Thompson was an historian with a Marxist background, whose interests in political radical sets him apart from other authors we studied. He, like Hoggart, followed culturalism, a perspective that stresses human agency, or active production of culture and not its passive consumption. His book The Making of the English Working Class, embodies this term, since in it he traces the development of the English working class between the years 1780 and 1832, more or less the time encompassed by the Industrial Revolution. The book can be seen as a rescue operation of the members, especially radical ones, of the working class lost in a history lead by the deeds of monarchs, military leaders, statesmen and politicians. These ‘other histories’ with the working class as active agent change challenge it. His technique involves tracing key moments of radical conflict, analyzing resistance and political struggle. Some important events in the radical working class agency are the popular revolts that influenced the English Jacobin agitation at the end of the 18th century; the particular experience of industrial workers to gain insight of the industrial discipline through methodism and Methodist Church (the poor law); and finally, the story of plebeian radicalism in relation to working class consciousness and politics such as Luddism. Chartism is an honorable mention since, despite being outside the limits of The Making of the English Working Class, it gives an idea of what was lacking in Britain before, during and after its existence.

The key thing is that he puts the working class at the center of historical change, as an active agent, rejecting the notion of being simple pawns. The emergence of the working class is seen as an active process and the working class as a product of an active struggle. It is not a definition or a structure, but something what happens. Working class is not isolated, because it exists in relation to other classes: their existence in one of antagonism, or an opposition between the ruling classes or capitalists, the exploiters, and the rest, the exploited. This conflict and each class’ uniqueness emphasize the working class identity and the fact that the classes are not simple but complex.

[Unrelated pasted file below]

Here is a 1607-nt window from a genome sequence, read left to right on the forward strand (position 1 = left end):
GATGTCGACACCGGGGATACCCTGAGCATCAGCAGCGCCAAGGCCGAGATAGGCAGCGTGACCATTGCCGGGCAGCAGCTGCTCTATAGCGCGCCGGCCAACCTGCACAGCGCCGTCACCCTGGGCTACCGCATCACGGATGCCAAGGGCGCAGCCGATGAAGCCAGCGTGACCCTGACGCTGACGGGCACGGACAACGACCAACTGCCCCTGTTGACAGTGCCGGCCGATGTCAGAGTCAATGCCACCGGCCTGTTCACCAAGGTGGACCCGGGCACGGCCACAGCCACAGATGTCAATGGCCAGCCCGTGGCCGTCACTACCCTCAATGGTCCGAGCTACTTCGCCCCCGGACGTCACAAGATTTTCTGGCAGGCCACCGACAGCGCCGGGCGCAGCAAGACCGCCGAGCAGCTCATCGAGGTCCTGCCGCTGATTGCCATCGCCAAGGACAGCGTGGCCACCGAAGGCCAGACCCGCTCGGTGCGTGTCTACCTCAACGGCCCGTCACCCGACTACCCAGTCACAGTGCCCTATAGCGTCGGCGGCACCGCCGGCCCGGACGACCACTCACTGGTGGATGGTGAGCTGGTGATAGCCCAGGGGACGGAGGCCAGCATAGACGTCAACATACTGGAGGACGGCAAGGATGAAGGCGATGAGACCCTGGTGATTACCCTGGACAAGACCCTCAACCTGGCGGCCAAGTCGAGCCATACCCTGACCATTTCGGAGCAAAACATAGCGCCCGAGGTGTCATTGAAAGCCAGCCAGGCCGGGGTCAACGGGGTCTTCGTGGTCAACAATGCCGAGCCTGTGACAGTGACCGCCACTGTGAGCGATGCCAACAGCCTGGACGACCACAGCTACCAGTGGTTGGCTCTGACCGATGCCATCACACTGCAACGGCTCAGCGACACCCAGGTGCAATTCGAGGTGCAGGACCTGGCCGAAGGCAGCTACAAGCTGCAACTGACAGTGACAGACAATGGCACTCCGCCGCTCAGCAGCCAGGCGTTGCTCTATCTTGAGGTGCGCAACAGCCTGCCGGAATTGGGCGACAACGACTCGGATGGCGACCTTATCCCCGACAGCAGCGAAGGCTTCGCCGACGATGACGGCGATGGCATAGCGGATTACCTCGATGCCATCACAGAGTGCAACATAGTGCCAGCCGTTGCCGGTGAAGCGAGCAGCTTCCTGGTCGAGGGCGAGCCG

Working class is the translation of experience into culture, which leads to class consciousness and a sense of belonging, awareness and handling of these experiences. All in all, experience consolidates identity, and Thompson links it to a growth of political consciousness too. Between the years 1780 and 1832, the working class felt an identity of interests amongst themselves and against their employers or rules.

He also paid close attention to working class radicalism or the working class as a ‘revolting class’. First, we should examine the term radical, which refers to roots, being at grass level, which refers to the lowest class. The term radical also applies to a social movement performed by laborers, usually carried out by revolts and riots. Of course, they faced repression. Working class radicalism and corresponding societies go hand in hand, since Thompson describes them to give historical substance to the raise of working class radicalism. At the end of 18th century, working men began clubs and societies like the London corresponding society, which channeled radical ideas. However, its institutionalization and organization of the working class posed threats to the ruling class. By the start of the 19th century, London corresponding society and Thomas Paine’s The Rights of Man, a key book in political radicalism, were banned, but circulated in secret, moreover, a Combination Acts prohibited mass meetings. The reactions against repressions continued to contribute to the gain of consciousness and motivate non-conformist ideas.

Thompson conclusion was that, despite the strength in unity of monarchy, church and upper classes, by the 1830’s the working class had been consolidated and was a force. Its demands and rebellions entailed repression but the confrontations helped to consolidate the ruling and working classes even more.